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Frey Goes Indie With Mission Start-Up

By Chris Morris
Declaration of Independents
Billboard Magazine, 2/14/98
MAN ON A MISSION: Independent labels spring up in the unlikeliest of places. For example, take the new Los Angeles-based Mission Records.

It turns out that the proud papa of this imprint is none other than Glenn Frey, guitarist/vocalist of the Eagles. The company, which is exclusively distributed by Navarre Corp., dropped it's first album, "One Planet, One Groove" by Max Carl and Big Dance, January 20th. (Billboard Bulletin, Jan.13)

Oddly enough, Frey was fresh from the reunited California band's insanely successful "Hell Freezes Over" album and tour when he decided to start up Mission in partnership with longtime manager, Peter Lopez. You might think that Frey, a member of one of the biggest bands on the globe and a hit-crafting solo artist in his own right, would naturally gravitate to the majors and stick there.

But, as Frey says drolly, "You tend your own garden, and sometimes you can be happier on God's little acre than you can be on the Ponderosa." Mission grew out of a search for a new home for Frey's solo records (he recorded four solo albums for MCA from the mid-'80s through 1994). He says he became a free agent about 2 1/2 years ago, and he and Lopez began making the major-label rounds.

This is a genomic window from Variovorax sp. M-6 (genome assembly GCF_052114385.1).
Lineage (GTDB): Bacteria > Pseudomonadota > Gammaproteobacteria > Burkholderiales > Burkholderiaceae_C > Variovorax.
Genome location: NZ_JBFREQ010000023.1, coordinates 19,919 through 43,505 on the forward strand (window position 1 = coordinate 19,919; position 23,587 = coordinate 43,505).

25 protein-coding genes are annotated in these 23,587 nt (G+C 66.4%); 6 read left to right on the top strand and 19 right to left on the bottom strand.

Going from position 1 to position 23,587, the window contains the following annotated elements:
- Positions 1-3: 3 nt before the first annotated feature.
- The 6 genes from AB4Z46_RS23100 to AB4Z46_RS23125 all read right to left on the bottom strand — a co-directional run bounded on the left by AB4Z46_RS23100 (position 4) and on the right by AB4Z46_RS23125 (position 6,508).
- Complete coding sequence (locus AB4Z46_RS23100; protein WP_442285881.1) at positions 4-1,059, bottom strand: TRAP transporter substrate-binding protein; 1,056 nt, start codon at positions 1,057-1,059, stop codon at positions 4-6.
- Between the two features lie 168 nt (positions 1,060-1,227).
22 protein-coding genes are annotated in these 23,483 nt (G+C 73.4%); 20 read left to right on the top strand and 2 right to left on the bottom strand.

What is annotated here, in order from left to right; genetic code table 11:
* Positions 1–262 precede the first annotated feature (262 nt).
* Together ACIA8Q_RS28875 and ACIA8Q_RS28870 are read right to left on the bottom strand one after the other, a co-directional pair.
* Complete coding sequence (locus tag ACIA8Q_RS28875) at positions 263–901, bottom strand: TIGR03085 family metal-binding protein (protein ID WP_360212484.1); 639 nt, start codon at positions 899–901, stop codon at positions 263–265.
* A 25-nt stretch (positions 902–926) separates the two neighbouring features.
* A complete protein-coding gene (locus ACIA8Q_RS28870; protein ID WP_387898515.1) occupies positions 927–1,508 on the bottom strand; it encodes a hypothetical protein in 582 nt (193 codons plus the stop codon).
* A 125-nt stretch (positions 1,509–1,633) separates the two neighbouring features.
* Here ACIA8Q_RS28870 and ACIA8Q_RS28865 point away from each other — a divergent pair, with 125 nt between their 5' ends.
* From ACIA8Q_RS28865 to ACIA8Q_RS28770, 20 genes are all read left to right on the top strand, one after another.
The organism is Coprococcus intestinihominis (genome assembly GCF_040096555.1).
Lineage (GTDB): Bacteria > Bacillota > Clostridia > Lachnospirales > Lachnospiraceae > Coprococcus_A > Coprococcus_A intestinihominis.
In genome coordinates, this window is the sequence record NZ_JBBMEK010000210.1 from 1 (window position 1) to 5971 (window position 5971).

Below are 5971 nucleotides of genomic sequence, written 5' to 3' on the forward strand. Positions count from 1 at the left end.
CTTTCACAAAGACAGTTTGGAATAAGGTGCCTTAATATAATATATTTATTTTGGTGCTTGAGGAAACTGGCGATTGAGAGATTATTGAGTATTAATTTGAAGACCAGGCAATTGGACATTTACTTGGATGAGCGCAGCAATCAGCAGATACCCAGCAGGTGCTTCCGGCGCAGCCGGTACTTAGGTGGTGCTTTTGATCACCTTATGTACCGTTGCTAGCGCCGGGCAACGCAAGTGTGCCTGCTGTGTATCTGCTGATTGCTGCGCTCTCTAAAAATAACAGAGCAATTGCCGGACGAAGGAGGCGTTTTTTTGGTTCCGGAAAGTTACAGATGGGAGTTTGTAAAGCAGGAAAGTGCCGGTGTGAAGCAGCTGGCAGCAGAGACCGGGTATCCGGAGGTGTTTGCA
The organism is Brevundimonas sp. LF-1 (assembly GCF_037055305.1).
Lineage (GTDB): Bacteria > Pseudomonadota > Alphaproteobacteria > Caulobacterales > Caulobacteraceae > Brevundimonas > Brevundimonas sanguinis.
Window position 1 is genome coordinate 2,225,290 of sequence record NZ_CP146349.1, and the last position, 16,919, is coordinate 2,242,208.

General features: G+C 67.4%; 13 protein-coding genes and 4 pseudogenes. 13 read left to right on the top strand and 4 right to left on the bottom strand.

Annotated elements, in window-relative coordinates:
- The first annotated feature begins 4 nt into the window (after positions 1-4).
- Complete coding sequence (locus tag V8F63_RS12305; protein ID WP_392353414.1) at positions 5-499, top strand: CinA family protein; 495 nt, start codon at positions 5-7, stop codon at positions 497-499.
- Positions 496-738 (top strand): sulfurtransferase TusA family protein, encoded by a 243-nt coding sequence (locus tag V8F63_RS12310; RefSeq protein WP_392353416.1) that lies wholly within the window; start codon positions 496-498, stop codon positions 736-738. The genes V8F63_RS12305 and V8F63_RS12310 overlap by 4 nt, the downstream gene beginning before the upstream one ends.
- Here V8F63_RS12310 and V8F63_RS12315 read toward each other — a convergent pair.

"After having a few meetings, we came way from each meeting somewhat dissatisfied and somewhat puzzled, "says Frey. "We thought it was all a little bit impersonal, and you could get lost in the shuffle."

"I said, 'You know what, Peter? I'd almost rather we put these records out ourselves and see what happens.'"

Frey was clearly focusing on Mission as an outlet for his own work, but he also had an eye cocked at producing others. And, he says, "Up popped Max Carl."

Singer and multi-instrumentalist Carl, a member of .38 Special's late '80s- early '90s lineup, was also a member of the L.A. soul-rock unit Jack Mack and the Heart Attack, for whom Frey produced an album on Full Moon Records. Frey hired Carl's funkified group for a party for his wife in Nashville, and the two musicians got to talking. This led to some sessions at Frey's studio in Aspen, Colorado. Frey says, "As we got into it, we started telling Max about what Peter and I wanted to do."
Big Dance wound up as Mission's first act. "One Planet, One Groove" boasts the participation of Frey as an instrumentalist and writer, and old L.A. hand Jack Tempchin ("Peaceful, Easy Feeling," "Smuggler's Blues") contributed to the writing.

Mission, which employs a staff of five at offices in L.A.'s Brentwood neighborhood, plans to move slowly- Frey says the label plans to no more than three releases this year-- and maximize efforts on each project. "We wanted to start small," Frey says. "We've got all year to work on Max's record."

Frey hopes to get his own record out on Mission by the fall ("It's time for me to get off the golf course," he says with a laugh). In the immediate future, he'll be appearing with Carl's band on a two-week run of West Coast dates that includes a stop Tuesday (10) at House of Blues, L.A.

Beyond that, Frey says, the label could grow into the international market, thanks to Lopez's many connections in the Latin music business. But ultimately, he adds, his Mission statement is "about the quality of life and the quality of art . . . You don't want to get too big too fast."